What's in a name? Apple and Cisco square off over "iPhone"
What a stunning turn of events for two of the best known names in technology, squaring off over the same name: iPhone.
Weeks ago, I covered the naming controversy surrounding the impending announcement of Apple Inc.'slong-anticipated mobile device. For the past year, just about everyone referred to Apple's cell phone as the "iPhone." Go to Google, and the "i's" are certainly in Apple's favor: type in "Apple" and "iPhone" and you get 8.7 million results. Do the same with "Cisco" and "iPhone" and you only get 1.7 million results. Seems just about everyone is reaching the same connection that iPhone and Apple go together like chips and salsa.
Everyone, that is, except Cisco. Which filed a Federal lawsuit late Wednesday after years of negotiations apparently fell apart.
"Apple has come to us numerous times over the last five years seeking rights to the name and acknowledging that they should be coming to us for that," says Cisco Vice President and General Counsel Mark Chandler. "We've been in intensive discussions with them the last few weeks actually trying to come up with an arrangement where the name can be shared. We're disappointed that didn't work out but at the end of the day we have to take action to make sure our names don't get used without our permission."
Cisco has owned the rights to the name iPhone since 2000 when it acquired a company called InfoGear, which apparently trademarked the name going back to 1996. The InfoGear unit is now wrapped into Cisco's Linksys division, a maker of VOIP communicators and phones.
We were told as late as Tuesday afternoon, after the Steve Jobs keynote at MacWorld, that a deal over the naming rights was "imminent" and that an announcement was pending. Amazing that Jobs would take the stage and unveil the product without a deal in place, but I guess with the mercurial Apple CEO, nothing should be surprising, including Apple's official statement on the controversy: "It's silly. we think the lawsuit is silly. There are already several companies using the name iphone for VOIP products," Apple spokesman Steve Dowling tells me. "(Cisco's) trademark registration is tenuous at best. We're the first company to use the iPhone name for a cell phone. If Cisco wants to challenge us on it, we're very confident we will prevail."
But legal experts aren't so sure. Barry Cohen, a patent and trademark attorney with Thorpe Reed & Armstrong, says in essence that possession is nine-tenths of the law. And Cisco owns the trademark. That puts Apple at a severe disadvantage, weakened even further by going ahead and announcing the product without a deal in place.
"The question's going to be whether the (trademarks) are similar; here they're identical, and whether the products were similar, not necessarily whether they're identical," says Cohen. Clearly 'cell phone' and 'VOIP' are different, but that doesn't mean they're not similar. For example, Delta Airlines and Delta faucets are clearly two different products, both with trademarks and can operate in the same world."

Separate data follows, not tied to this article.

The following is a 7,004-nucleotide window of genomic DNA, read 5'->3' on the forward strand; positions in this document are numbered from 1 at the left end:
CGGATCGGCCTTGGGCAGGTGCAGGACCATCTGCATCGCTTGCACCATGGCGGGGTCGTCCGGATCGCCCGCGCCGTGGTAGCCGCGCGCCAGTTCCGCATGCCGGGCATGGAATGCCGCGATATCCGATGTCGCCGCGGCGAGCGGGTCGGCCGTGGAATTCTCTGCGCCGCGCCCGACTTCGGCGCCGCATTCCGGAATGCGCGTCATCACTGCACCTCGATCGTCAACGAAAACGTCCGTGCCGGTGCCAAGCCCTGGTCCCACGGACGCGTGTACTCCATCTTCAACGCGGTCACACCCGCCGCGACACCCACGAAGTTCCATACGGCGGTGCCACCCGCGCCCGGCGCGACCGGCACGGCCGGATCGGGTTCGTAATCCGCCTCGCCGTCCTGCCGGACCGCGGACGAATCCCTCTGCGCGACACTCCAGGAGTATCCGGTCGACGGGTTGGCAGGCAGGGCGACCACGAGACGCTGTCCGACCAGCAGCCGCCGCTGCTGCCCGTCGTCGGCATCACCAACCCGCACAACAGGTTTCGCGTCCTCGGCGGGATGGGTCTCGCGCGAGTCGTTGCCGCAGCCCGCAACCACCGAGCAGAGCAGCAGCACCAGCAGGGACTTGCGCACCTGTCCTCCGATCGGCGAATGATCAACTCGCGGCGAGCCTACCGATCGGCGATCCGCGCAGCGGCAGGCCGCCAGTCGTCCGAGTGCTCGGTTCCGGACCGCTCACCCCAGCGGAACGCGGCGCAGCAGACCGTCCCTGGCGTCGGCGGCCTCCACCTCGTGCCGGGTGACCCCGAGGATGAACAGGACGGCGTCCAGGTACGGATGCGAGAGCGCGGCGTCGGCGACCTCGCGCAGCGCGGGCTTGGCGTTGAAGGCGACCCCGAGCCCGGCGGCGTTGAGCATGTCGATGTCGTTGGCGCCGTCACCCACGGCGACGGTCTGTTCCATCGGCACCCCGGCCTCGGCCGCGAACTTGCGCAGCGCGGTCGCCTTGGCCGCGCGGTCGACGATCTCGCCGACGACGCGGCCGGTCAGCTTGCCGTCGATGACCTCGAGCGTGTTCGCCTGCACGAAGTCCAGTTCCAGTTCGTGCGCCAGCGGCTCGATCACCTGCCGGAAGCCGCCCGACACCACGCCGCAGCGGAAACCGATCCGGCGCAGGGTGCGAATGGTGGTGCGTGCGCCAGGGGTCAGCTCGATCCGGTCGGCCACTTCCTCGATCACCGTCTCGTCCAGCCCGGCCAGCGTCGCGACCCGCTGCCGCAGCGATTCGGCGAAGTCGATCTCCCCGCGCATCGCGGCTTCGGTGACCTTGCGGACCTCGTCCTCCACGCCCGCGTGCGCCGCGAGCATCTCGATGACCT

But this story has a nefarious side to it as well: In Cisco's filing, the company claims that when negotiations with Apple stalled, Apple created a "front" company called Ocean Telecom Services, headquartered in Delaware, to try to secure rights to the iPhone name secretly, something first reported by AppleInsider way back in mid-October. In fact, the website found iPhone trademark filings from Apple in Australia (Oct. 2002; granted Dec. 2004); Canada (Oct. 2004); the European Union (Oct. 2002); New Zealand (Sept. 2006); Singapore (Oct. 2002; granted June, 2003); and the United Kingdom (Oct., 2002; granted April, 2006).
Taken alone, this might seem like a creative way of doing business. But in the broader context of backroom, boardroom shenanigans going on at Apple, it becomes another example of dirty-tricks business and bigfooting. To wit, Apple once pulled or prevented copies of "iCon Steve Jobs: The Greatest Second Act in the History of Business" by Jeffrey S. Young and William Simon from being displayed in its stores because the book was an unauthorized biography of Jobs. The company has sued websites for publishing secret information they collected about upcoming products purportedly from Apple insiders. More recently, Apple and Jobs have been at the center of the stock options backdating controversy which included the revelation that Apple had faked a board meeting to cover up what may be a misappropriation of options to Jobs himself. (Apple's own internal investigation has found no wrongdoing by any current Apple executives.) Lets not even talk about the multi-decade trademark dispute with the Beatles and Apple Corps!
"Apple's notorious for filing lawsuits," says Cohen. "There have been a lot of stories in the past of them going after little old ladies that have put 'pod' on some product and they have sued them. Believe me, if I had put out a little device, painted it white, played a cassette tape and put headphones on it, clearly a different technology than the iPod, but put the word iPod on it, I'm sure I would have received a 'cease and desist' letter."
Nothing like tarnishing a product even before it gets out the door (Apple says its iPhone won't be available until June.) Both companies have deep pockets and both appear to be digging in, and if a resolution appeared "imminent" to some just a few days ago, resolution now seems way over the horizon.
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